Aryen Hoekstra

Celestial bodies, 2016. Projection screen, UV COB cannon.

Image courtesy of 8-11, Toronto, ON Photo credit: Yuula Benivolski

Celestial bodies developed following a research residency in Halifax, NS, which was spent at the Halifax Planetarium looking particularly at the Spitz Model A-1 star projector currently in use. Conceived of as an affordable pedagogical tool, its design in 1955 correctly anticipated the growing interest in astronomical investigation in the post-war period. On the occasion of the projector’s relocation from the Museum of Natural History to its current home at Dalhousie University, the rights to a short play were purchased and performed to inaugurate its new home. Titled The Loneliness Factor the play adopts a decidedly SF stance, speculating on what non-human beings might be out there, in the dark.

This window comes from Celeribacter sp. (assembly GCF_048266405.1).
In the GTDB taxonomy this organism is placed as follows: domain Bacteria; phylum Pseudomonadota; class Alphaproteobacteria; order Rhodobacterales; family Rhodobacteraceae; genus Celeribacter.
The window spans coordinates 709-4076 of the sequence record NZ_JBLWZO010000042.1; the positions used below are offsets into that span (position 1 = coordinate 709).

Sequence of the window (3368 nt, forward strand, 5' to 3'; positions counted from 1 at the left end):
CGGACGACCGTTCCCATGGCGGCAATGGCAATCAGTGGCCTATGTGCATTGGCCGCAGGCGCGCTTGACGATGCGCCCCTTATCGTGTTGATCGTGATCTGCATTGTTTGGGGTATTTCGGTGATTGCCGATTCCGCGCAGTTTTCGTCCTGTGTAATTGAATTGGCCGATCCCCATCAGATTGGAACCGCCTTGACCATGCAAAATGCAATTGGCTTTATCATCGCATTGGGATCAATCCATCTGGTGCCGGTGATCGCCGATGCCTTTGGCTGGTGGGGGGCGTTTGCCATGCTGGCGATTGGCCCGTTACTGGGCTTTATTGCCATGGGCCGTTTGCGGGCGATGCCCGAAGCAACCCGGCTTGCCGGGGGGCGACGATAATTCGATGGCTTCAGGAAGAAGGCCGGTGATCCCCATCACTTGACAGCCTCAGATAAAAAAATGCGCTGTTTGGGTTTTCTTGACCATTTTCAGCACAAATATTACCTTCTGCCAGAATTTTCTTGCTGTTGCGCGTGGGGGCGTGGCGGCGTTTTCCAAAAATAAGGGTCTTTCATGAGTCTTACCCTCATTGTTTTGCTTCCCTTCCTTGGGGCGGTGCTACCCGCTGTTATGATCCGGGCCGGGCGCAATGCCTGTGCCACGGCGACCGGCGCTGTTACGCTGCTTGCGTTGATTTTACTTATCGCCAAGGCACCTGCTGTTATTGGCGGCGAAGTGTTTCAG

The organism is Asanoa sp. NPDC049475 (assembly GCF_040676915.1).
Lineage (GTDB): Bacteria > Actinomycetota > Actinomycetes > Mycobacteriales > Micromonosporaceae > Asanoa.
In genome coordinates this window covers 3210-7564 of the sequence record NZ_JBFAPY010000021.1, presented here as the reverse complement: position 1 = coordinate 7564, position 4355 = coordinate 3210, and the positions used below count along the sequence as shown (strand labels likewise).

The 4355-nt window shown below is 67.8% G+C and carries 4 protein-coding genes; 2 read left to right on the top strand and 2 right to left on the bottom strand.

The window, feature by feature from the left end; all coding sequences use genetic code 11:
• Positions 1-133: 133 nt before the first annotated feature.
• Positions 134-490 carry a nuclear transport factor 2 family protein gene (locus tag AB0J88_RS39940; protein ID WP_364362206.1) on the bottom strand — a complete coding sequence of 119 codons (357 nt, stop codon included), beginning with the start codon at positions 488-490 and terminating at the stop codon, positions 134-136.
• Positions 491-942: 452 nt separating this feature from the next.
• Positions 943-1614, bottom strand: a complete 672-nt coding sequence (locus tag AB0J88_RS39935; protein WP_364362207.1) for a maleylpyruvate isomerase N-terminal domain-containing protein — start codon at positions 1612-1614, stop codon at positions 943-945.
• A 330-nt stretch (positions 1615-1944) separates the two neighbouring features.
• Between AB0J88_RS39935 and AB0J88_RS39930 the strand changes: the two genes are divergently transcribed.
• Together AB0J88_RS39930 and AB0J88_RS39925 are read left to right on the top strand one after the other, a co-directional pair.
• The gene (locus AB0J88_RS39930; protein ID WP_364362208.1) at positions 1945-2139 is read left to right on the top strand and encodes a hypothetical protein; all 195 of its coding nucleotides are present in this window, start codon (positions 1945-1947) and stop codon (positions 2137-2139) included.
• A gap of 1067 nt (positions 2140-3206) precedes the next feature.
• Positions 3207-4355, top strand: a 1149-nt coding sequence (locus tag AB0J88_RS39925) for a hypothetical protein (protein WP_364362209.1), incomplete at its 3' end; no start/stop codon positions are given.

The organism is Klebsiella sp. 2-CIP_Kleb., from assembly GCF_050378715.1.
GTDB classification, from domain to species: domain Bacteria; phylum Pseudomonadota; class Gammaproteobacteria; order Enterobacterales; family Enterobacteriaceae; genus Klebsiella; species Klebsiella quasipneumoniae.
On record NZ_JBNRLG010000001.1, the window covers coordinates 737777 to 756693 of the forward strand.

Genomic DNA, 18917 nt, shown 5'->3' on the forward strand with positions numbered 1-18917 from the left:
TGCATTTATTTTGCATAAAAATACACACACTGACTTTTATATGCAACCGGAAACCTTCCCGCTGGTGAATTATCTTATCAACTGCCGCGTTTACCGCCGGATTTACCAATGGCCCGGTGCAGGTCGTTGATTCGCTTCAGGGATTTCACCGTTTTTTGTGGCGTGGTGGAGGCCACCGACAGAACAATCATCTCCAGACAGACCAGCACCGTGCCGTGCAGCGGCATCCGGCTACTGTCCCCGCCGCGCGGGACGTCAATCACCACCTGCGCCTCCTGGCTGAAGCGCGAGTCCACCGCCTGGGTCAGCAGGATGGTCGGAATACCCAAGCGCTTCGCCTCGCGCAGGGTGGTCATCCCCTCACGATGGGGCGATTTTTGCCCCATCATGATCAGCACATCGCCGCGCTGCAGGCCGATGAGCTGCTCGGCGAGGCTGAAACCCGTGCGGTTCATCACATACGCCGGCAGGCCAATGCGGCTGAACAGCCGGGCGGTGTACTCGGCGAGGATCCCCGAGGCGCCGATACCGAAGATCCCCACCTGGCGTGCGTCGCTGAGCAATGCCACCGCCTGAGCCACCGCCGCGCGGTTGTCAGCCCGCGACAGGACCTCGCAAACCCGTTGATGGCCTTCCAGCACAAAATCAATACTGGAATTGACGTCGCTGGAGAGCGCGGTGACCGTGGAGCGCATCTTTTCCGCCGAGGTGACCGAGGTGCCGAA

Today, man stands on the threshold of a new frontier, the cosmos itself. In this infinite universe, are we to believe that we are unique? If life evolved about our sun, a typical star, could this not happen elsewhere? Scientists believe that the probability is high. Until man finds positive signs of other life forms, however, we are still victims of …

THE LONELINESS FACTOR

 

Through the specificity of this object, the Model A-1, Celestial bodies investigates extra-terrestrial space as a site amenable to both Projection and Speculation, as well as Earth’s position within the cosmic whole. At its most primary this inquiry considers what future conditions might be produced when Earth is considered not in correlation to human beings, but as an object in excess of humankind.